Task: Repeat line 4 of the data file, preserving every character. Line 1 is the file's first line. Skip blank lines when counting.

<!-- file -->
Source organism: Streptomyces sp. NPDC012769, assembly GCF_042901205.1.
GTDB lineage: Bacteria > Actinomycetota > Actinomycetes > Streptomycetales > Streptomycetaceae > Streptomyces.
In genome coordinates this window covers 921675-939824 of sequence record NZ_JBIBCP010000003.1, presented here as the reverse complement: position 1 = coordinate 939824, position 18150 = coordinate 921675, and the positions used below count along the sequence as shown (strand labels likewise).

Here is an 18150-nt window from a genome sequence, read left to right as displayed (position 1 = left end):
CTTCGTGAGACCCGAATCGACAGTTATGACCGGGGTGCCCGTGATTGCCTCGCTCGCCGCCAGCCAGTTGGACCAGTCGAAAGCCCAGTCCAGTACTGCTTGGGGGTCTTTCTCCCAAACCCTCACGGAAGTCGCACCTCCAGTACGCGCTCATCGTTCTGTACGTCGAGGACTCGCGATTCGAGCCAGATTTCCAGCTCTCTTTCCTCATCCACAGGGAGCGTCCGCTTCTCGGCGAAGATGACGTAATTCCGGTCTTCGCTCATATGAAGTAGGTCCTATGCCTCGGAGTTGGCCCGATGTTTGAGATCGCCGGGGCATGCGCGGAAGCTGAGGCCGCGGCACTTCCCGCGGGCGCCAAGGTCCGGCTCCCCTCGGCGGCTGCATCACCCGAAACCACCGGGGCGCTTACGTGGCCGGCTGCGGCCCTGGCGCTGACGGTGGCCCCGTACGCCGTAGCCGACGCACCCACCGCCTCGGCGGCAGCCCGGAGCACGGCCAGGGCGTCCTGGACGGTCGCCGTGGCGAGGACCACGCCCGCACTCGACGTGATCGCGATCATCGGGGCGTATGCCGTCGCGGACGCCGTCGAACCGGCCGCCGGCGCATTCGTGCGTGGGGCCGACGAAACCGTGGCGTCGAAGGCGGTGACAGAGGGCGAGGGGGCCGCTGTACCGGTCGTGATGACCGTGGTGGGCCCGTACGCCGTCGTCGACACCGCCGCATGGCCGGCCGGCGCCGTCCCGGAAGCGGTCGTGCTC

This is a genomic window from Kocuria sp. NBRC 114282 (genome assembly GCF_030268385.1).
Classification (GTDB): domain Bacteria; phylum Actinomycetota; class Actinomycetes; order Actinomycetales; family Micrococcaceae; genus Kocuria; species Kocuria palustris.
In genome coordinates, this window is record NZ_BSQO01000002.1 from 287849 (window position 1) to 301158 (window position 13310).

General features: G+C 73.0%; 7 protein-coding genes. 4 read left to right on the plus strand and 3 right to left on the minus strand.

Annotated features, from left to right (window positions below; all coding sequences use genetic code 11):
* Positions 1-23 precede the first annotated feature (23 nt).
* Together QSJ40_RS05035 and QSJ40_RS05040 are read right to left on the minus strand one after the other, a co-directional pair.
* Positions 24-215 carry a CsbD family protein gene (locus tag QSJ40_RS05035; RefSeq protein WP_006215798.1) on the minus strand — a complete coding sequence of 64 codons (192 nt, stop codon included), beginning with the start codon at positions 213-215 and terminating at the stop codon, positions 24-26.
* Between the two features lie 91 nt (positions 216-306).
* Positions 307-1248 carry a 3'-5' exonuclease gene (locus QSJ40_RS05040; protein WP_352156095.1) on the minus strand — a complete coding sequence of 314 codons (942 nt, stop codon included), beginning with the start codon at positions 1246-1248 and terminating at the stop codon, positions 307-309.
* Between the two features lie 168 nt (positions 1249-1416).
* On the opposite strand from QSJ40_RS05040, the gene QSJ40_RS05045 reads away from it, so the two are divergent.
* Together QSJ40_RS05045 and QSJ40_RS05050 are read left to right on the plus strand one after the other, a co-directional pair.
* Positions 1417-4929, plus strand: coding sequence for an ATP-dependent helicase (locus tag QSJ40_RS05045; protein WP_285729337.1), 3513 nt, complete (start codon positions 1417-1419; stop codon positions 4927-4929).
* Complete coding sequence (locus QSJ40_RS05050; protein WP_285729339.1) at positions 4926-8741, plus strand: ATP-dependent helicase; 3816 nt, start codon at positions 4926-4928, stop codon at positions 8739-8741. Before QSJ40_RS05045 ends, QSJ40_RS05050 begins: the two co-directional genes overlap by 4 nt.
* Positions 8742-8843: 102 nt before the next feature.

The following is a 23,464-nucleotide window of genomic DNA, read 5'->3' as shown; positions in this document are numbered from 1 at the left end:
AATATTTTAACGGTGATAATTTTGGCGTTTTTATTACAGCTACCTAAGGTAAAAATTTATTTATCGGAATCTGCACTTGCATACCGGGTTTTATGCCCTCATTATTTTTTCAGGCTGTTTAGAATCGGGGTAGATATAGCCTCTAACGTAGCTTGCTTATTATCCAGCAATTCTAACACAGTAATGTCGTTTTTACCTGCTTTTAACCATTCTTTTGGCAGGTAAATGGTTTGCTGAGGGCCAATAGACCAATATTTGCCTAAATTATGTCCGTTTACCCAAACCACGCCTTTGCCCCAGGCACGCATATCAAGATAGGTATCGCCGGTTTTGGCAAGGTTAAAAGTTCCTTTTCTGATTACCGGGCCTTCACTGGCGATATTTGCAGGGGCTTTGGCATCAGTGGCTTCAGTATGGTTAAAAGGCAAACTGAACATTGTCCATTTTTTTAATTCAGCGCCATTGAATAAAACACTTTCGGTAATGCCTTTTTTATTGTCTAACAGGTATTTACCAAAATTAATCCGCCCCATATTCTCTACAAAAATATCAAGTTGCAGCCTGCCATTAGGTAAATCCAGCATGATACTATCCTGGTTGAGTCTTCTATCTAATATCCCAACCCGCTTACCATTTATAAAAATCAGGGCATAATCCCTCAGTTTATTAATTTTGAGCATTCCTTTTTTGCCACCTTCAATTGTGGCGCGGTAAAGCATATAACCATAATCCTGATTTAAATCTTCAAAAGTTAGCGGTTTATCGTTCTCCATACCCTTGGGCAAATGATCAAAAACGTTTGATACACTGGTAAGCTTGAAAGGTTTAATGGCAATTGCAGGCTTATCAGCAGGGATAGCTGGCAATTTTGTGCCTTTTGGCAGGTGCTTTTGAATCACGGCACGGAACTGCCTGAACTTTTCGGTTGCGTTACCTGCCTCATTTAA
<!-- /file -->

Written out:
Here is an 18150-nt window from a genome sequence, read left to right as displayed (position 1 = left end):